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  The Angel Of The Revolution George Chetwynd Griffith

Love And Duty

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An hour later he walked back to the settlement, looking five years older than he had done a couple of hours before, but with his nerves steady and with the light of a solemn resolve burning in his eyes. He went straight to the Ithuriel, and made a minute personal inspection of the whole vessel, inside and out. He saw that every cylinder was charged, and that there was an ample supply of spare ones and ammunition on board, including a number of his new fire-shells. Then he went to Lieutenant Marston's quarters, and told him to have the crew in their places by half-past eleven; and this done, he paid a formal visit to the Master to report all ready.

Natas received him as usual, just as though nothing out of the common had happened; and if he noticed the change that had come over him, he made no sign that he did so. When Arnold had made his report, he merely said--

"Very good. You will start at twelve. The Chief has told you the nature and purpose of the voyage you are about to make, I presume?"

He bowed a silent affirmative, and Natas went on--

"The Chief and Anna Ornovski will go with you as witnesses for Michael Roburoff and Natasha, and the Chief will be provided with my sealed orders for your guidance in the immediate future. The rendezvous is a house on one of the spurs of the Alleghany Mountains. What time will it take to reach there?"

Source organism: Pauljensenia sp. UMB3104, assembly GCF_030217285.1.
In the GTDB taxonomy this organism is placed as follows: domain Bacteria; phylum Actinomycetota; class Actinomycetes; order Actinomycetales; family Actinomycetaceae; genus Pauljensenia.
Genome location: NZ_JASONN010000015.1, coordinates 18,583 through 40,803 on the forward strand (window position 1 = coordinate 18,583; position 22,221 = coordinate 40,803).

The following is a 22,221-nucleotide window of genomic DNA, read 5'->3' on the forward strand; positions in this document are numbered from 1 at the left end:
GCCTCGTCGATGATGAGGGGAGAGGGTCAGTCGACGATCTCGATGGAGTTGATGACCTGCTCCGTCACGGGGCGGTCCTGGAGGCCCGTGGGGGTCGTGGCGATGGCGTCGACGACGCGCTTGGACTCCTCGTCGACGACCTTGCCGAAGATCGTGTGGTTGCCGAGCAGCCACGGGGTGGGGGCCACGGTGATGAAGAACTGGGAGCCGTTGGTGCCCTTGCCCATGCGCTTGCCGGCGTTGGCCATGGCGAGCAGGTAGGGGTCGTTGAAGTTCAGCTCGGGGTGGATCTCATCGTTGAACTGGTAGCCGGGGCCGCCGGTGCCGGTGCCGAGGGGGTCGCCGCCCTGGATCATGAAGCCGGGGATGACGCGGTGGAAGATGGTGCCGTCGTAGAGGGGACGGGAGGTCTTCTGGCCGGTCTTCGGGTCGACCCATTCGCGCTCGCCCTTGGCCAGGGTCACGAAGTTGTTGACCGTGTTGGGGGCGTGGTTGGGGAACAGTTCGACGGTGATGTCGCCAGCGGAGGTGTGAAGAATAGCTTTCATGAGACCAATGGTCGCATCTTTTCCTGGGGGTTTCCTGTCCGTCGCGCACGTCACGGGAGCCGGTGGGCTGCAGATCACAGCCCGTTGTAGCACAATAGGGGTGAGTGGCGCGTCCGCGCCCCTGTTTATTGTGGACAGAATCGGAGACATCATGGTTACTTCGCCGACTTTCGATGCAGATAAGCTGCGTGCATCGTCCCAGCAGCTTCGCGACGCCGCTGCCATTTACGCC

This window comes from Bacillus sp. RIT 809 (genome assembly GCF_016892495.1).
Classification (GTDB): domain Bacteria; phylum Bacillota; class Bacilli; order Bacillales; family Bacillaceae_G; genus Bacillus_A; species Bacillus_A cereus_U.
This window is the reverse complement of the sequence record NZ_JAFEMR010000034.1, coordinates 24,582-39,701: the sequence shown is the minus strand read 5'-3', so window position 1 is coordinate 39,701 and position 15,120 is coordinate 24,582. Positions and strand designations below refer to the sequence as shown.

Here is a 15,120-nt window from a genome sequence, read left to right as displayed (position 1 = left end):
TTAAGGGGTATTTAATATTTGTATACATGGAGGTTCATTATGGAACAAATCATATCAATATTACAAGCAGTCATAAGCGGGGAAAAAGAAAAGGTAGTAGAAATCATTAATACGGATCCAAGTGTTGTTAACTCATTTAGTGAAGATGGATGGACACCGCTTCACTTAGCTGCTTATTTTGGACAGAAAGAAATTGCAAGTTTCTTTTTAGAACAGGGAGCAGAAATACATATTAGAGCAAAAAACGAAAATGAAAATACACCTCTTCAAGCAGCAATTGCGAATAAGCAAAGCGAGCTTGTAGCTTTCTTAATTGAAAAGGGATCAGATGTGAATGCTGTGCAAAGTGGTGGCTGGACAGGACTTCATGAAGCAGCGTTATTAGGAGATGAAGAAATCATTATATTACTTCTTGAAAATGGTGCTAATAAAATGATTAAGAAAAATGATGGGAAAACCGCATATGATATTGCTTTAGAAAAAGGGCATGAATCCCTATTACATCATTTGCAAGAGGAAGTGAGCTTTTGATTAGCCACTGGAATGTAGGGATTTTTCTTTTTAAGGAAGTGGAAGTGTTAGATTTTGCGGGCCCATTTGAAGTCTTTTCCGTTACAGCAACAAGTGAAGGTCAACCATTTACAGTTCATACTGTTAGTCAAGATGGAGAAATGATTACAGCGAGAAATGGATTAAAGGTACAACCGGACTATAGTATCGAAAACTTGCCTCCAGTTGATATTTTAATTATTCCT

"The distance is about seven thousand miles. That will be from thirty to thirty-five hours' flight according to the wind. With a fair wind we shall reach the Alleghanies a little before sunrise on the 18th."

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"Then to make sure of that, if possible, you had better start an hour earlier. Natasha is making her preparations, and will be on board at eleven."

"Very well; I will be ready to start then," replied Arnold, speaking as calmly and formally as Natas had done. Then he saluted and walked out.

When he got into the open air he drew a deep breath. His teeth came together with a sharp snap, and his hands clenched. So it was true, then, this horrible thing, this sacrilege, this ruin, that had fallen upon his life and hers. Natas had spoken of giving her to this man as quietly as though it had been the most natural proceeding possible, an understood arrangement about which there could be no question. Well, he had sworn, and he would obey, but there would be a heavy price to pay for his obedience.

He did not see Natasha again that night. When the Ithuriel rose into the air she was in her cabin with the Princess, and did not appear during the voyage save at meals, when all the others were present, and then she joined in the conversation with a composure which showed that, externally at least, she had quite regained her habitual self-control.

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The Angel Of The Revolution
George Chetwynd Griffith

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